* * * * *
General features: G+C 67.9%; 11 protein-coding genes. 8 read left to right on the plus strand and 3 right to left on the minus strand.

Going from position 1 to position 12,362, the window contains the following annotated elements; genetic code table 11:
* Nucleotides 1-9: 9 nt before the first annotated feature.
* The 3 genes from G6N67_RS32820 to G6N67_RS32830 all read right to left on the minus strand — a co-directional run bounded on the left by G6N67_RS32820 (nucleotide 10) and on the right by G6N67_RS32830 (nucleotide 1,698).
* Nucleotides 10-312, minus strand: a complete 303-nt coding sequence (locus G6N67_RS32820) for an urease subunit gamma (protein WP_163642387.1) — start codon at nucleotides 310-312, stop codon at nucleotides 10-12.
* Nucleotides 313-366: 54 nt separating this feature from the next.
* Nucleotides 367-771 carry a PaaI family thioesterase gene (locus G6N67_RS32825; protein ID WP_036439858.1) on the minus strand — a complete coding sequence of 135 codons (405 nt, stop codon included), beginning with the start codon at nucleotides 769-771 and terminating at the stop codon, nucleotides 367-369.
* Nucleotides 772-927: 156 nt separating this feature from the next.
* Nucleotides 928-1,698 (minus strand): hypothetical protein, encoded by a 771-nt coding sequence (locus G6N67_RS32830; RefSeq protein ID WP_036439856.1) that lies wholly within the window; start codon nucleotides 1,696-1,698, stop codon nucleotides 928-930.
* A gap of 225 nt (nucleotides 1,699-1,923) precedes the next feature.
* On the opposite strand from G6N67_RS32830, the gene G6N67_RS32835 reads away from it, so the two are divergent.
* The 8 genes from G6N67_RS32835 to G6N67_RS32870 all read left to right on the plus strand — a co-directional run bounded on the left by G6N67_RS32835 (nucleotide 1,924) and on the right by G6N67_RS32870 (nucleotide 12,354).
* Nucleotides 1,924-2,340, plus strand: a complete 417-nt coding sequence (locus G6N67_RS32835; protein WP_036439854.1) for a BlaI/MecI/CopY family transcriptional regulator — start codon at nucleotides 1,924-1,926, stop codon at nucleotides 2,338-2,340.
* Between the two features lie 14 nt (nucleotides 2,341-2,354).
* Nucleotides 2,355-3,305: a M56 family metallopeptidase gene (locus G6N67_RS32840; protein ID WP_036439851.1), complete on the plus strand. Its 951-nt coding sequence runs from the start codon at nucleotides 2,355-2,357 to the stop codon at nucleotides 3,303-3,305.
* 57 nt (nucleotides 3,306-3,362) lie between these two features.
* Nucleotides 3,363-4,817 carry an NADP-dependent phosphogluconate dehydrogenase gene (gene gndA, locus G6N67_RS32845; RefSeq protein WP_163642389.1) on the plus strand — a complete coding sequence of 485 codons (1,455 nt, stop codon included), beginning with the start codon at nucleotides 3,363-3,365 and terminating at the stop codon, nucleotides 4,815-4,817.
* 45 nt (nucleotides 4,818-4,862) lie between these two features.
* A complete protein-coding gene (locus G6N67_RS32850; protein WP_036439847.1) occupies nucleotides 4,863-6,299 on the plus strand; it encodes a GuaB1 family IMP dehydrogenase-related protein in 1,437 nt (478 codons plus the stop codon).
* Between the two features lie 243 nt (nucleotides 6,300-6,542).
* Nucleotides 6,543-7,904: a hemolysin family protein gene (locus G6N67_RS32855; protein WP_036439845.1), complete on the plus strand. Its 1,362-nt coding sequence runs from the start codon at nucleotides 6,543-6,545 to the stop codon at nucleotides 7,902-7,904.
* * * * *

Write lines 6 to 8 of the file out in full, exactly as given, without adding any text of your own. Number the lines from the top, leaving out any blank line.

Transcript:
* Nucleotides 313-366: 54 nt separating this feature from the next.
* Nucleotides 367-771 carry a PaaI family thioesterase gene (locus G6N67_RS32825; protein ID WP_036439858.1) on the minus strand — a complete coding sequence of 135 codons (405 nt, stop codon included), beginning with the start codon at nucleotides 769-771 and terminating at the stop codon, nucleotides 367-369.
* Nucleotides 772-927: 156 nt separating this feature from the next.